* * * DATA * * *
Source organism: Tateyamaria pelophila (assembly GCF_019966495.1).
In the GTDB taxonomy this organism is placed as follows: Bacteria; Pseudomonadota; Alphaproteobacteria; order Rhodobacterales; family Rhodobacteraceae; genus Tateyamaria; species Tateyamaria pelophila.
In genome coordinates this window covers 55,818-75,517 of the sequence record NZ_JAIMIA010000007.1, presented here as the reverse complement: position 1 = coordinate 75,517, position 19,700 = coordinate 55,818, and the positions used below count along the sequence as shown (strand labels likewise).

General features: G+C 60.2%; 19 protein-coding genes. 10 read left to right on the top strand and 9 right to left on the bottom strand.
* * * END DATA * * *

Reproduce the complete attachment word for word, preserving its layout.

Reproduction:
Source organism: Tateyamaria pelophila (assembly GCF_019966495.1).
In the GTDB taxonomy this organism is placed as follows: Bacteria; Pseudomonadota; Alphaproteobacteria; order Rhodobacterales; family Rhodobacteraceae; genus Tateyamaria; species Tateyamaria pelophila.
In genome coordinates this window covers 55,818-75,517 of the sequence record NZ_JAIMIA010000007.1, presented here as the reverse complement: position 1 = coordinate 75,517, position 19,700 = coordinate 55,818, and the positions used below count along the sequence as shown (strand labels likewise).

General features: G+C 60.2%; 19 protein-coding genes. 10 read left to right on the top strand and 9 right to left on the bottom strand.